images-4Isaiah 42 foretells that the Messiah will be a different sort of leader when he says, “Here is my servant, whom I uphold, my chosen one in whom I delight; I will put my Spirit on him, and he will bring justice to the nations. He will not shout or cry out, or raise his voice in the streets. A bruised reed he will not break, and a smoldering wick he will not snuff out. In faithfulness he will bring forth justice; he will not falter or be discouraged until he establishes justice on earth. In his teaching the islands will put their hope” (Isaiah 42:1-4). We are told in Isaiah 42 that God will raise up a servant who will be filed with God’s Spirit and act in gentleness and kindness with complete justice for all. In Jesus, we saw revealed the true nature of servant leadership in the person of one who sacrifices self and selfish ambition for others, seeks justice for all, and will not be satisfied until everyone receives justice. This servant was to be a true and great teacher—one who teaches the true nature of God and godliness. Jesus came to fulfill these prophecies.

images-1Finally, the prophet Isaiah foretold that the Messiah would be a man of sorrows, acquainted with grief, that he would bear our sorrows, and that he would be the source of our healing. Isaiah put it this way: “He grew up before him like a tender shoot, and like a root out of dry ground. He had no beauty or majesty to attract us to him, nothing in his appearance that we should desire him. He was despised and rejected by mankind, a man of suffering, and familiar with pain. Like one from whom people hide their faces he was despised, and we held him in low esteem. Surely he took up our pain and bore our suffering, yet we considered him punished by God, stricken by him, and afflicted. But he was pierced for our transgressions, he was crushed for our iniquities; the punishment that brought us peace was on him, and by his wounds we are healed. We all, like sheep, have gone astray, each of us has turned to our own way; and the Lord has laid on him the iniquity of us all” (Isaiah 53:4-6). Jesus came to fulfill these prophecies. He was one who was rejected by others, suffered for our sins, whose punishment was for us, and by whose wounds we are healed.IMG_0091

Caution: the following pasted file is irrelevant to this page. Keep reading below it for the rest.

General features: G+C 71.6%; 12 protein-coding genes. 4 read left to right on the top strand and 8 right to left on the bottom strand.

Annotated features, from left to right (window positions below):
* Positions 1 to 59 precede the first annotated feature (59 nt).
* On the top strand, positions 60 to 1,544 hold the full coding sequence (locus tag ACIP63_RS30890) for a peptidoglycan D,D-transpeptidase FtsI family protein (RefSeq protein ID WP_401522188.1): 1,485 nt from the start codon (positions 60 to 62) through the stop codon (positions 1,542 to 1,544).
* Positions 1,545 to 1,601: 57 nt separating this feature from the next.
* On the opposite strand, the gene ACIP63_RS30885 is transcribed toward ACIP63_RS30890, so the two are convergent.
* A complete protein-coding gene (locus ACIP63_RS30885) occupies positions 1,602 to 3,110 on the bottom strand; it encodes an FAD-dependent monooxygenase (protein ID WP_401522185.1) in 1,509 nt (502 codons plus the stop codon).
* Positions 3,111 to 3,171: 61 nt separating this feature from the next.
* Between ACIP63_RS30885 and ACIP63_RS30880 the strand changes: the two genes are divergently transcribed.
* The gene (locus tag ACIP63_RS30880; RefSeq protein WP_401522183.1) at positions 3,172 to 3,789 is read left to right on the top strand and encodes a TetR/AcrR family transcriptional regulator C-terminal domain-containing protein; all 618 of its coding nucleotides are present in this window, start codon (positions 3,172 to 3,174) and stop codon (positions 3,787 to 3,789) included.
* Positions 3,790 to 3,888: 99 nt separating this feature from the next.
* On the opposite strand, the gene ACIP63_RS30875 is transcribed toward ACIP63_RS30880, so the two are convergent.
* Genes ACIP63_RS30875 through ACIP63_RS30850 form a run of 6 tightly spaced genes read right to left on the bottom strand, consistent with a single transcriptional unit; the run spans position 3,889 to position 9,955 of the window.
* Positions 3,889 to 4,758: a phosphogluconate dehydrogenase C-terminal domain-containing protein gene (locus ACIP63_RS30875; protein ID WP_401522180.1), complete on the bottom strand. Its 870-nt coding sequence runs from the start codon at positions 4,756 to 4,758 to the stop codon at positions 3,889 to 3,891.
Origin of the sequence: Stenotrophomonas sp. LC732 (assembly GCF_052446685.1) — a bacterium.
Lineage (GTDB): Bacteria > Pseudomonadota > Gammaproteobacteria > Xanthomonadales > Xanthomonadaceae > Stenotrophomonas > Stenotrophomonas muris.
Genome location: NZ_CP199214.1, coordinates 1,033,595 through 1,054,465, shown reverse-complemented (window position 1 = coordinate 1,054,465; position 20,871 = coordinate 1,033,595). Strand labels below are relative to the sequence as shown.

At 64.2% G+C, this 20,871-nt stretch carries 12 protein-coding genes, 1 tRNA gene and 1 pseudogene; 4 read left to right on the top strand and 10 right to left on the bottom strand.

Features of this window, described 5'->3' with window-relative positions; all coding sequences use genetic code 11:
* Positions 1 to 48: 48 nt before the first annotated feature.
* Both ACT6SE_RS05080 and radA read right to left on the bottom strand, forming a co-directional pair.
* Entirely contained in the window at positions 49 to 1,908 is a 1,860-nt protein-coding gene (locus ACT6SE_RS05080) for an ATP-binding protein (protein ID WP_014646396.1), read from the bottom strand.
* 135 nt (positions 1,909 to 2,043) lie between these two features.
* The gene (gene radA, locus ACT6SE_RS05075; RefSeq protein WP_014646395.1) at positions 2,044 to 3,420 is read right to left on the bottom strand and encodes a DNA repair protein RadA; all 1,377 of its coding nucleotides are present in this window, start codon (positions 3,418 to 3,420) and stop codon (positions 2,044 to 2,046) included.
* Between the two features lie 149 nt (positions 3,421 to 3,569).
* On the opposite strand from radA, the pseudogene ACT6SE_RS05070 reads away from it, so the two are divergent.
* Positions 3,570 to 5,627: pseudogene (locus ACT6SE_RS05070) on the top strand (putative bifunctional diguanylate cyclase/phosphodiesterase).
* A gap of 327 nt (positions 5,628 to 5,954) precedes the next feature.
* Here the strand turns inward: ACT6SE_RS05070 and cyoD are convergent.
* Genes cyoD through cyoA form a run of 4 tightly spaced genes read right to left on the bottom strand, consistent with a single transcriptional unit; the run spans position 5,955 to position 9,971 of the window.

These and other, similar passages tell us that one reason Jesus came was to fulfill the promises of God. He came to be God with Us, the always-faithful God who is and always will be God with us. In Christ, God took on human form and dwelt among us “Full of Grace and Truth” so that we might see in human form what God intended us to be like as his children, made in his image, and filled with his Spirit. On Christmas Eve we celebrate God’s faithfulness to his promises given over hundreds of years to prophets and others—promises fulfilled in Jesus Christ.

We live in challenging times. We all face or will face difficult circumstances. We have fears about the future. Whatever our circumstances, in the faithful God, Jesus Christ, who has fulfilled all the promises of God and of the Prophets, we can find hope and our anchor for all of our days and all of our circumstances. This Christmas Season, as our church looked at our theme, “Why He Came,” we saw that Jesus came to inaugurate God’s kingdom of peace, to forgive our sins, to heal us, to preach and to be Good News, to fulfill the prophesies of the Old Testament, to give us new life, and to call us to be his disciples.